Because it’s so clever. I love the subversiveness of picture books where the words tell a story, but the pictures tell so much more, or even a different story altogether. We’re Going on a Bear Hunt, by Michael Rosen and Helen Oxenbury is a prime example, but 0nce Upon A Time takes it to the nth degree. The words tell of a mundane day at home with ‘Not much to see. Not much to do’. Meanwhile, in the pictures, every nursery rhyme creature you’ve ever heard of is running amok. Fabulous!

Look out for number 2 on my list later today!

Looking forward to World Book Day!

I always look forward to World Book Day, which this year takes place on 2 March (this Thursday).  I love to see all the kids dressed up as their favourite book character (or, failing that, the character they happen to have the right clothes for in the dressing up box).

It’s even more exciting for me when someone dresses up as one of MY characters. I have already heard about one Hairy Fairy and one Isabella planned for this year. I look forward to seeing (and hopefully sharing) the photos later this week.

In the meantime, here’s the lovely Polley, who dressed up as Isabella in 2016.
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For me, World Book Day will actually be more like World Book Week this year, as I am off to the lovely Tolworth Junor School in Surbiton on Thursday 9 March for storytelling and craft activities with their nursery and reception children. I’m really looking forward to it!

Storytelling at Barton

I have had a wonderful morning with the creative and talented children at Barton Primary School.

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The Year 1 and 2 children used the opening lines of my book, Jamie and the Joke Factory to develop crazy, imaginative stories through illustration.  I loved the fact that they were so engaged in the task and working in teams, and their stories were all so different.

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But I am especially pleased that one of the teachers said she found the session ‘inspirational’ – not just for the children but for her too! – and it’s exiting to know the children will be developing more stories based on my approach.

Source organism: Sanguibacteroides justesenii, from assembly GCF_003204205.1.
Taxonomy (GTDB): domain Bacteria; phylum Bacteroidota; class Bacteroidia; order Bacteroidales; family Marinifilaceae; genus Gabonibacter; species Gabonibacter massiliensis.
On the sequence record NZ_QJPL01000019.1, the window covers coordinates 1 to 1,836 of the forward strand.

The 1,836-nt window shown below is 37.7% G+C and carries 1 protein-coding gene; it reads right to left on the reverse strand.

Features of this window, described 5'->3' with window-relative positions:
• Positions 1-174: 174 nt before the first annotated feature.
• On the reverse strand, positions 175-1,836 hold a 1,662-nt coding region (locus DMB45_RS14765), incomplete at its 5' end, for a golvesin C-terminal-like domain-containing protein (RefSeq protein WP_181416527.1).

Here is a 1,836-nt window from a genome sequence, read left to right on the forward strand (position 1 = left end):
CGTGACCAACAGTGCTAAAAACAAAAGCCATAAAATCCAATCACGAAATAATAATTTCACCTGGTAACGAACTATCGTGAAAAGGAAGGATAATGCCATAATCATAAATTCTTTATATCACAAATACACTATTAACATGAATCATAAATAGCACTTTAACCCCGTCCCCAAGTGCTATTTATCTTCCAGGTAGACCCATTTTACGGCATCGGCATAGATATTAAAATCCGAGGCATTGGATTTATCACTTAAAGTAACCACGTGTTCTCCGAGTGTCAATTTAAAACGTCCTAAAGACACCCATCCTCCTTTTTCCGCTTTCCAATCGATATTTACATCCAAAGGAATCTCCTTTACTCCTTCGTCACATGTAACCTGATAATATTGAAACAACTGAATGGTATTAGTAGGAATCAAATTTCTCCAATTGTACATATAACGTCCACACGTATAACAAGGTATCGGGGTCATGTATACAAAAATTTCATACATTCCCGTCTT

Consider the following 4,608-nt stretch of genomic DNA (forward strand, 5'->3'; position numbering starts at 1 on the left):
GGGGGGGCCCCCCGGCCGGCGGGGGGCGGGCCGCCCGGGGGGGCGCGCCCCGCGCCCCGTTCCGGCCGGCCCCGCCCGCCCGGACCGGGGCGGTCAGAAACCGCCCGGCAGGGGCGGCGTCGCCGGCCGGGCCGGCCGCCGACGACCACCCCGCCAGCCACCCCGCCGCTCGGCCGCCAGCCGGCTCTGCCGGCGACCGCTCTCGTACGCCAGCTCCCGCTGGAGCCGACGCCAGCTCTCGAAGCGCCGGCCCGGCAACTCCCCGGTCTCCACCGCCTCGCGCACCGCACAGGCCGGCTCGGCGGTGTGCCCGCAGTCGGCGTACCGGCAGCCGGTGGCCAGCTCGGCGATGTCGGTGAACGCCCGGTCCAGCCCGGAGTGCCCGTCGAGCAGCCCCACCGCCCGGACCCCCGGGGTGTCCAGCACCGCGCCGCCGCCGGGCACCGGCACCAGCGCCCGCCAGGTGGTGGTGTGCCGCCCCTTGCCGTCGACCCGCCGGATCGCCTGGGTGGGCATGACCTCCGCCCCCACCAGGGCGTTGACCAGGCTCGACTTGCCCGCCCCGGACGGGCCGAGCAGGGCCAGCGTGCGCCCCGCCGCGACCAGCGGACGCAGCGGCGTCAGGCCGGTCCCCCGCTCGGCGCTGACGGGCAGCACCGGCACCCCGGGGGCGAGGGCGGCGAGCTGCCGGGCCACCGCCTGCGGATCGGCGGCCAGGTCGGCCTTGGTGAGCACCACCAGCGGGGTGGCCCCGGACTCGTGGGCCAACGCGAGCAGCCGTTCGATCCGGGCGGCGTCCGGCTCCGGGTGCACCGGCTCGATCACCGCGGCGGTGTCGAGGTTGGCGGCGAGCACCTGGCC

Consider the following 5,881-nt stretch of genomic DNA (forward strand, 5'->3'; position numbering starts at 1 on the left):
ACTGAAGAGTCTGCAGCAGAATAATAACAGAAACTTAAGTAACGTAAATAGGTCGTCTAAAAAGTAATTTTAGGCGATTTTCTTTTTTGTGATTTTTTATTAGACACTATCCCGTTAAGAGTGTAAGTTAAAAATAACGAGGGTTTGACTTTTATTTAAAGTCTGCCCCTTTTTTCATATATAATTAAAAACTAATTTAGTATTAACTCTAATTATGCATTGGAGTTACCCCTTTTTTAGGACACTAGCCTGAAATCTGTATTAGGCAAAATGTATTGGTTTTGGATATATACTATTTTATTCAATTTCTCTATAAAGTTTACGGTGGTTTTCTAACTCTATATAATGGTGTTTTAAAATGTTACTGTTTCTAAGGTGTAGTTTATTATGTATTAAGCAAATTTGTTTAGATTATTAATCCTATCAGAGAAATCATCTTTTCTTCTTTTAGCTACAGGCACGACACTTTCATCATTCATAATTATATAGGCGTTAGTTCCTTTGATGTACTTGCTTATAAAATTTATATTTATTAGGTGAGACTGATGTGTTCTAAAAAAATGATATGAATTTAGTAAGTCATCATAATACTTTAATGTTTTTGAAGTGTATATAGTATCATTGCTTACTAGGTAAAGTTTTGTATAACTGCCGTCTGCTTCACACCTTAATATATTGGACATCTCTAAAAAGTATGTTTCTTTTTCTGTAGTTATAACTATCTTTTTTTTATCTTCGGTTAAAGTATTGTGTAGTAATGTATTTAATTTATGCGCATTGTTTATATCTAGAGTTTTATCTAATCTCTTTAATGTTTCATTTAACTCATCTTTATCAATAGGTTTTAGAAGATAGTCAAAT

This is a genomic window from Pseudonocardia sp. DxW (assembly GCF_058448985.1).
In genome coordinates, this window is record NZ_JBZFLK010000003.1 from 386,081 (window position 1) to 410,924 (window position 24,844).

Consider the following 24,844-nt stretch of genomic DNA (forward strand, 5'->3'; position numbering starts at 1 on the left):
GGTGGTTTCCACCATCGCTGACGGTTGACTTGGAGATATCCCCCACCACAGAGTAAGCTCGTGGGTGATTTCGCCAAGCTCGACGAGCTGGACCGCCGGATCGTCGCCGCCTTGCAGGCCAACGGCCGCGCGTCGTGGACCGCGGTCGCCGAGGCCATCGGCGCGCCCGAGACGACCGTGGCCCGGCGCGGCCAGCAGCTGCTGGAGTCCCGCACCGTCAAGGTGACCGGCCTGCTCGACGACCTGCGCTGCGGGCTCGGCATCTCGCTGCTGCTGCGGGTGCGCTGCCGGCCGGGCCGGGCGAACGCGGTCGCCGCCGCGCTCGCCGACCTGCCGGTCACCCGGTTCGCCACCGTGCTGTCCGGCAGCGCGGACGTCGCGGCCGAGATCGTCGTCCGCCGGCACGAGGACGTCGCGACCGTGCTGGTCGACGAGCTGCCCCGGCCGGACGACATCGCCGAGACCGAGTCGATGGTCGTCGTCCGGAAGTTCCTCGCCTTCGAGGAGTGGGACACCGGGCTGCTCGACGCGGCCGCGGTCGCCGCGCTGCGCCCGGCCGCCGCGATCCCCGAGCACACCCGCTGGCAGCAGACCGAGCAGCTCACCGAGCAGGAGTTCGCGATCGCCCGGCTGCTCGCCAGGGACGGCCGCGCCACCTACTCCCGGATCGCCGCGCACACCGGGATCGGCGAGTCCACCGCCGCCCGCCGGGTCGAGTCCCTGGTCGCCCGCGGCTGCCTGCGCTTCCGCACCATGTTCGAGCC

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I also had a really enjoyable time with the Year 5 class. We used rhyme to inspire our stories, based on my approach to writing Hairy Fairy. I loved the way the children worked on this task and look forward to seeing more of their rhyme-inspired stories (which they’ve promised to send me).

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All of the sessions I lead today are based on some Resources for Schools which should be appearing on the School visits page of this website soon. Please get in touch if you would like to find out more.

There goes another New Year’s resolution!

You may remember that, at the beginning of January, I undertook to write around 1,000 words a day , in order to complete the first draft of a 30,000 word children’s novel by the end of the month. Well, guess what? I failed! But I have got more than 15,000 written so I am now aiming to complete the first draft by the end of February.  I will keep you posted!

Happy New Year!

I know a lot of people don’t like January, and I can see it has its downsides: it’s long, it’s cold, it’s dark…

But I rather like it. I welcome the opportunity to get rid of the Christmas clutter – the physical stuff like decorations and packaging and the head-clutter of lists and Important Things to Do. And I do see January as something of a blank page.

Over the last few years, January has been a very productive month for me. In January 2015, I wrote the first draft of Jamie and the Joke Factory and in January 2016, I wrote the first draft of Isabella’s Adventures in Numberland.

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This year I’m going to try and complete another first draft in January. The difference is, this is a 30,000 word chapter book, not an 800 word picture book. I actually started the book back in November, and managed to write around 2,500 words. I’ve just started on it again this week and am now up to 3,798.

I’m going to have to speed up if I’m going to get the first draft completed by the end of the month. I thought if I shared my target with you, it might concentrate my mind. I will keep you posted on my progress via my Facebook page. Wish me luck!